Now that each of the three major leagues have concluded their title races, it's time to turn our attention to club football's final, elite competition; May 27's Champions League final in Rome, pitting Manchester United against Barcelona.
Watching United roll to an 18th Premier League title, tying them with Liverpool for the most ever, right after they thoroughly embarrassed Arsenal in their semifinal second leg at the Emirates, has this writer believing another European title defense is imminent.
Ronaldo is on form.
His performance against Arsenal was so disgustingly brilliant that it accomplished the near impossible; I dislike him more. I will say the diving, from what I've seen, has decreased, but that's because the winning has been so consistent that it's not needed.
He's still the best in the world, and if Nemanja Vidic and Rio Ferdinand shut down Messi, he'll remain that way.
Barcelona we're outclassed in the semis, beneficiaries of the away-goals rule and incomprehensible refereeing. Their ease in navigating La Liga speaks of a watered-down league. The Premier League produces bullies. The tackles are harder, the challenges smart.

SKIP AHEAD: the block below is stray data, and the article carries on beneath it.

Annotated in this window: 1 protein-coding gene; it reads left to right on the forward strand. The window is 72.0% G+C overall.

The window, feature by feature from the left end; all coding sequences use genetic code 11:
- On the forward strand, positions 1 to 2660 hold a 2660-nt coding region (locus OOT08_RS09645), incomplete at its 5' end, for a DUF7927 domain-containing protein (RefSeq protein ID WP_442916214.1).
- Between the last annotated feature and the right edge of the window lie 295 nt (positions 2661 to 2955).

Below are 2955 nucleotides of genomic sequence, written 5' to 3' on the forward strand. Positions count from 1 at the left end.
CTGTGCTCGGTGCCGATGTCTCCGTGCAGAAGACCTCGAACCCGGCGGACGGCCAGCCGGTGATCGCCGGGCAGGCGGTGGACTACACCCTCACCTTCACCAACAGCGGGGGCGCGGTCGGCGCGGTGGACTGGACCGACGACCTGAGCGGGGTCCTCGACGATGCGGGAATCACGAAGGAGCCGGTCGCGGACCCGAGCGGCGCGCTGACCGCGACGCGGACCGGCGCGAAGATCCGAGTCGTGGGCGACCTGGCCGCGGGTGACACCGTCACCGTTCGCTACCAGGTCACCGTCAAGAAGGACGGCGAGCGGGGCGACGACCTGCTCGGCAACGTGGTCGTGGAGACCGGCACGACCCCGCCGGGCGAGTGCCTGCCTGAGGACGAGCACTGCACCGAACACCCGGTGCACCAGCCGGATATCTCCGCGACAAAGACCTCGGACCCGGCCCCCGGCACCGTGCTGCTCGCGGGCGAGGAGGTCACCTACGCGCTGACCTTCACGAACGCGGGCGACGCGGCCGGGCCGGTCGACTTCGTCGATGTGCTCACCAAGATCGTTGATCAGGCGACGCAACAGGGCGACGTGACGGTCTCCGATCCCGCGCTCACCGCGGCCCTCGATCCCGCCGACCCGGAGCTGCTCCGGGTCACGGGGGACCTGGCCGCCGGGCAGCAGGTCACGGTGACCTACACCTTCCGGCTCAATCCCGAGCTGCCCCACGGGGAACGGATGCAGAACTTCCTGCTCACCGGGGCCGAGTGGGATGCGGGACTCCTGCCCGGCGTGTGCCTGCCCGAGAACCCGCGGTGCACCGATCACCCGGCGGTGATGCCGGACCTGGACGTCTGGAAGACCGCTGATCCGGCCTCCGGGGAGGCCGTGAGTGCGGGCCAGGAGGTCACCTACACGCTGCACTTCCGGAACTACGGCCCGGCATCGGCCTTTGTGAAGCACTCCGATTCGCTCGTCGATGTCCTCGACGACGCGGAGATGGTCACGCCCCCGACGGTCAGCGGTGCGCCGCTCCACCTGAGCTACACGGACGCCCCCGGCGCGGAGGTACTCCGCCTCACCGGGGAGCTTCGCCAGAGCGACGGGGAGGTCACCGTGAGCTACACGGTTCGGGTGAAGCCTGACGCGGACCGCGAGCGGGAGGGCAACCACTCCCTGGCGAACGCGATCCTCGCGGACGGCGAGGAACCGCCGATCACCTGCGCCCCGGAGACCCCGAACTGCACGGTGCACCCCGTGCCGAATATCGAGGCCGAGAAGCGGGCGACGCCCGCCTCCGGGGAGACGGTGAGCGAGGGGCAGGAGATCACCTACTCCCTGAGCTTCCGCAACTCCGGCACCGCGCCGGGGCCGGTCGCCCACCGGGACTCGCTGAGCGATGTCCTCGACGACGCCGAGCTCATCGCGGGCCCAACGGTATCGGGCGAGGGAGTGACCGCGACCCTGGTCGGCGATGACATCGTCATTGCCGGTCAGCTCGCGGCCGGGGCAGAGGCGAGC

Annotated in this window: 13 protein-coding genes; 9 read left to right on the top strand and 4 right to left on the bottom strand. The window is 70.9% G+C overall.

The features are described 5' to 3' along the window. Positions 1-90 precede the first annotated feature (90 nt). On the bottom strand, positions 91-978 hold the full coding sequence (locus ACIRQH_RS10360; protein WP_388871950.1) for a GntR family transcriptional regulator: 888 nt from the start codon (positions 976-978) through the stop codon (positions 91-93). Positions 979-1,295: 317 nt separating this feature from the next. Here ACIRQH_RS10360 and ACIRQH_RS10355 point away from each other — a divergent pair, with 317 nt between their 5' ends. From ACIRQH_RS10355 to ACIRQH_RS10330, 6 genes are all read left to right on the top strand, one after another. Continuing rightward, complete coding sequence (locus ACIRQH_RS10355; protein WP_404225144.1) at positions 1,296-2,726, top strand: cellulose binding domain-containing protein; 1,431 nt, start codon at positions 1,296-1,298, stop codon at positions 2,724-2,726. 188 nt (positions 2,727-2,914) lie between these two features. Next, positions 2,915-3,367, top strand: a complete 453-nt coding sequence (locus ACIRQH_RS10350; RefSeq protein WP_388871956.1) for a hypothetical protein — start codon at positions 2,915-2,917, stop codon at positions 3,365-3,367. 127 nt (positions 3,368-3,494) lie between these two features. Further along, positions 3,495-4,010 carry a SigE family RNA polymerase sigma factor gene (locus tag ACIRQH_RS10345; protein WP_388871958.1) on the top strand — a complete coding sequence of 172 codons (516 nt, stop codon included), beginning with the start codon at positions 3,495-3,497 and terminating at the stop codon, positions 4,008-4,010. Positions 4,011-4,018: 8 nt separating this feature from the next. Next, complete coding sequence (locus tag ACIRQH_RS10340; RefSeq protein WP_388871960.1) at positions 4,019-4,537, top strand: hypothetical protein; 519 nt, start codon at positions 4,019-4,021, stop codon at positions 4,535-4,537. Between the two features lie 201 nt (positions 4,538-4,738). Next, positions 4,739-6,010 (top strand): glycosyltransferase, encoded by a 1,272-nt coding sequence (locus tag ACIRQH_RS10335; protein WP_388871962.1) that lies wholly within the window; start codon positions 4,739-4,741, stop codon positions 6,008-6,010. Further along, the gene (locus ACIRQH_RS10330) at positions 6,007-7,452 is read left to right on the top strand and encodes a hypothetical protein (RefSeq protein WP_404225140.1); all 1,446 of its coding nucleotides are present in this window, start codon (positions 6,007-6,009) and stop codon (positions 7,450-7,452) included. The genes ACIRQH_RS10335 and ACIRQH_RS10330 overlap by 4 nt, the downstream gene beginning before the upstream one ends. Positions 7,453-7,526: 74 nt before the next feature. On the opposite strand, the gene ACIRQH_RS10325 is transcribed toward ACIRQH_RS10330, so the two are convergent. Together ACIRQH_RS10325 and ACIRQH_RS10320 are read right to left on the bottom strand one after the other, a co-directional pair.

Anderson will be charged with shutting down Xavi, of stopping the Spainard's cutting through balls. The Brazilian plays with an energy that seems pervasive in the United squad, especially with Rooney and Tevez, the latter soon to become the transfer season's most intriguing story.
For now though, his aim is to be a United super sub. It is doubtful he will win the nod over Rooney or Berbatov.
Thierry Henry, a United nightmare while he was in North London, is likely unfit for the match. Eto'o has scored a number of goals this year, but Henry controls European nights with a grace that critics too often ignore. He lopes across the pitch, creating problems effortlessly, even for someone like Patrice Evra.
Barcelona are entertaining, but United are terrifying in a boot-to-the-neck sort of way.
Red Devils in normal time.